The A's aren't hitting in that kind of bad luck. The problem is that they do the same thing over and over when it's time to drive in runs. It's about strikeouts and pop flies and the occasional routine grounder with men in scoring position.
The men who are supposed to be the complementary players -- infielder Eric Sogard, new acquisition Alberto Callaspo, rookie first baseman Nate Freiman, rookie catcher Stephen Vogt -- have been productive within the limits of their roles.
But the entire A's outfield has under-performed on a significant level, and now the club is waiting to hear if one key member of the group, Josh Reddick, is going to be playing at all. The right fielder sprained his right wrist Wednesday while making a diving catch -- the same wrist he hurt in April.
Reddick, center fielder Coco Crisp and left fielder Yoenis Cespedes all had big years in 2012, and the A's won. If they don't have big finishes now, it's difficult to see a repeat.
Crisp homered Wednesday, but that doesn't erase the belief that he might be hurt. How else to explain that he has all but stopped stealing bases? Crisp never willingly talks about injuries, but in his own words, "for me personally, this is not one of my best years."
There are times that Cespedes looks miscast in the club's dual roles of cleanup hitter and star. The slugger can run out a double into the gap as well as anyone, but Melvin and his coaches have to stay on Cespedes to run hard when he doesn't hit the ball well. He was always on the run last year as a rookie, but this year his body language suggests his level of frustration is through the roof.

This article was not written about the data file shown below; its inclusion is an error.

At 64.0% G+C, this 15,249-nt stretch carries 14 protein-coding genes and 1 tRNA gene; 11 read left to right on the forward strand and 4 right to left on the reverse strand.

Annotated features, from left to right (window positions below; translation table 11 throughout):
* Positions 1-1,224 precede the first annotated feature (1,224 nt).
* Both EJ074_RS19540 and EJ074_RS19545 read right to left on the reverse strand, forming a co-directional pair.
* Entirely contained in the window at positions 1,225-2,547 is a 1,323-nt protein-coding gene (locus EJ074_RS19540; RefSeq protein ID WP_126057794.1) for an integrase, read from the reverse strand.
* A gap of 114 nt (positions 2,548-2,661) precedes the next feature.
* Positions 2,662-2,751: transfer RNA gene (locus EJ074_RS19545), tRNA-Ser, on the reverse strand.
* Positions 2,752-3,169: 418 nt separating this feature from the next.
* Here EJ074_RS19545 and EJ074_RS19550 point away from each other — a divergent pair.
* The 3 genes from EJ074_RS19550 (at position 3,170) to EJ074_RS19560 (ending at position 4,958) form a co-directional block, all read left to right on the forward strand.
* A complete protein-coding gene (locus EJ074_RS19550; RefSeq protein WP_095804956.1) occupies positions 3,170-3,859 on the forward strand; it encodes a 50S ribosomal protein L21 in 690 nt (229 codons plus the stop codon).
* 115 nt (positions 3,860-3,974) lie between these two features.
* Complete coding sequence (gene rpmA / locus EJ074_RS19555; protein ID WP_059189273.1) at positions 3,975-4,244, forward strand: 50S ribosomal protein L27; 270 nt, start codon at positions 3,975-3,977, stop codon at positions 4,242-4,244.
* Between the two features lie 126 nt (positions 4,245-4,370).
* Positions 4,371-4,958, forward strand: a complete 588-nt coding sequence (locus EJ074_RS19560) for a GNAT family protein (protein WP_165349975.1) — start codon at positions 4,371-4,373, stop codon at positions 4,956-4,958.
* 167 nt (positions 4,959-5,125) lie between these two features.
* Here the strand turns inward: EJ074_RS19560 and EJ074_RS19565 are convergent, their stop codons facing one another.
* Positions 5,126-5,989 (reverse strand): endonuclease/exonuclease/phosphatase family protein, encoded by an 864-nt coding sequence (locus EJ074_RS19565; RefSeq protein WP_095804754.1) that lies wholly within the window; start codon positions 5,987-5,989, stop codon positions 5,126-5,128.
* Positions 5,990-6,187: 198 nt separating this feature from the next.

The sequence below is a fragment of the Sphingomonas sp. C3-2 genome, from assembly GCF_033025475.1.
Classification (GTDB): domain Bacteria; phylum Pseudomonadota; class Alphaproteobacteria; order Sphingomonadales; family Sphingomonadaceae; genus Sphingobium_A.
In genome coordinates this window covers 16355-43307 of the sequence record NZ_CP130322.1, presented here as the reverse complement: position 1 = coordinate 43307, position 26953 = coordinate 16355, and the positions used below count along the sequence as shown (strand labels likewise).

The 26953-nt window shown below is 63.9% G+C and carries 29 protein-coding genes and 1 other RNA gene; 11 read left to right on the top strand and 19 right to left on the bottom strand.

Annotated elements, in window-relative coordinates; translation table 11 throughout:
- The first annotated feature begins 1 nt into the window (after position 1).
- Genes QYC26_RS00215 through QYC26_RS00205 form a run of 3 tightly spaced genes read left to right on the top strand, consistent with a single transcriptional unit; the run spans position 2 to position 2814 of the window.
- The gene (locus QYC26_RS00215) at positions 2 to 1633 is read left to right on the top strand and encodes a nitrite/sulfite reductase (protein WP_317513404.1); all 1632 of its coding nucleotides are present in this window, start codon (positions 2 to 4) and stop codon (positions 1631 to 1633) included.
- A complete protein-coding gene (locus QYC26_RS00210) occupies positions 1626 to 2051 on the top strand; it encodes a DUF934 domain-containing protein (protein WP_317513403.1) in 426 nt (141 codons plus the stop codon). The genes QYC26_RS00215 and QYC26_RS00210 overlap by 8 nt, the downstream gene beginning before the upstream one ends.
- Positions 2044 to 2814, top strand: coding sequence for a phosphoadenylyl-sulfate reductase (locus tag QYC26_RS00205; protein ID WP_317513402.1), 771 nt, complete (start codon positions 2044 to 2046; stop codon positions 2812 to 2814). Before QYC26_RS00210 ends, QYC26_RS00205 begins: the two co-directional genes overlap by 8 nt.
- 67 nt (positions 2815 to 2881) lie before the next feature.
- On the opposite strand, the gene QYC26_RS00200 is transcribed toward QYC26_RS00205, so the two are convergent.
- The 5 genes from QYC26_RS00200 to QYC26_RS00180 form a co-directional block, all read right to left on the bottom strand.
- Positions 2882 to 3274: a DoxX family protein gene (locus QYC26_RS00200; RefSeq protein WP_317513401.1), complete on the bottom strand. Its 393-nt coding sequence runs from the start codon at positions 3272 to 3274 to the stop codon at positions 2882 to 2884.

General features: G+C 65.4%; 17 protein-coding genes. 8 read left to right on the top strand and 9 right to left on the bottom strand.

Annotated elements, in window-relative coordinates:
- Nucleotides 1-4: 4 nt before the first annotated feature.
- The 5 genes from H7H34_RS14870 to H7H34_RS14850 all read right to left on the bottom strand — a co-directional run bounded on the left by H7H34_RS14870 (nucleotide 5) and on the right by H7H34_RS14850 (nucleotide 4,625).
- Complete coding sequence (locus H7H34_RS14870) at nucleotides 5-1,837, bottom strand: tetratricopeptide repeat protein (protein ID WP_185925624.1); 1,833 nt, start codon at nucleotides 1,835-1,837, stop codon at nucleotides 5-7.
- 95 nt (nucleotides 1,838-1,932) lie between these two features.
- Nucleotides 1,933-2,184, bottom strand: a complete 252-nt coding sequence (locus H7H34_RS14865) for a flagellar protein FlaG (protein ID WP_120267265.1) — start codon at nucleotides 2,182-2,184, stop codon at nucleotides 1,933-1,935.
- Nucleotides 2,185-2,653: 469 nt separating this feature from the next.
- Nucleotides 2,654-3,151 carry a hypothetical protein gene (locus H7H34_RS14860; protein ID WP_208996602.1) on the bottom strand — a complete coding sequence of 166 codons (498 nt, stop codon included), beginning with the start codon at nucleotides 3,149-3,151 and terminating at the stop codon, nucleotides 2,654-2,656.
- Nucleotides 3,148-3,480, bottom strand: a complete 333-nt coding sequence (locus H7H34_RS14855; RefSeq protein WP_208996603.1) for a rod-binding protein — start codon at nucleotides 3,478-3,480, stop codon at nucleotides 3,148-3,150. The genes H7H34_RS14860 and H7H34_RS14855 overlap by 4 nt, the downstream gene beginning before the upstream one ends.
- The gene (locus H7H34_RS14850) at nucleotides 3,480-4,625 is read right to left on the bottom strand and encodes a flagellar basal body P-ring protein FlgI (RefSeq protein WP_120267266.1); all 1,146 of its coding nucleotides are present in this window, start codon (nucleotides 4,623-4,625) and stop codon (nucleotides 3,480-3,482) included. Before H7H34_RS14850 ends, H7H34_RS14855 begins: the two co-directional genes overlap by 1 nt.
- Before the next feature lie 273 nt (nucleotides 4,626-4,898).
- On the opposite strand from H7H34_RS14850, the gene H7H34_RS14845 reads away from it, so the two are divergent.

Reddick's frustrations have been well documented, starting with the wrist injury he suffered in Houston on the first road trip of the season. He hit five homers in two games on the most recent trip, but he didn't produce an encore on the just-completed homestand. And now his wrist is an issue again.
Davis's message to his hitters is to the point.
"It ain't that (expletive) hard," he said. "It just isn't. Go up there looking for a pitch to drive and drive it. If you hit a rocket and it's caught, it happens. But what we've been seeing with the strikeouts and pop-ups, the pressure is building. And it shouldn't be.
"When you are up there with runners at second or third, don't get yourself out. Wait for your pitch. He's in trouble; let him dig his own hole. If he nibbles and walks you, then he's got to pitch to the next guy. If he nibbles and walks him, then he's got to pitch with the bases loaded.
"Sooner or later he's going to have to throw the ball over the plate. As hitters, we've got to be stubborn and wait for our pitch. We've got to be offensive and not defensive on offense."
A's (Dan Straily 6-7) at Baltimore (Bud Norris 9-10), 4:05 p.m. CSNCA
DOWN AND OUT(FIELD)?
The A's struggles at the plate have been especially prevalent in the outfield, where all three regular starters -- left fielder Yoenis Cespedes (left), center fielder Coco Crisp (center) and right fielder Josh Reddick (right) -- have seen their batting averages dip this season.
Player G AVG. HR RBI G AVG. HR RBI
Cespedes 129 .292 23 82 106 .231 20 58
Crisp 120 .259 11 46 98 .247 11 41
Reddick 156 .242 32 85 95 .217 10 46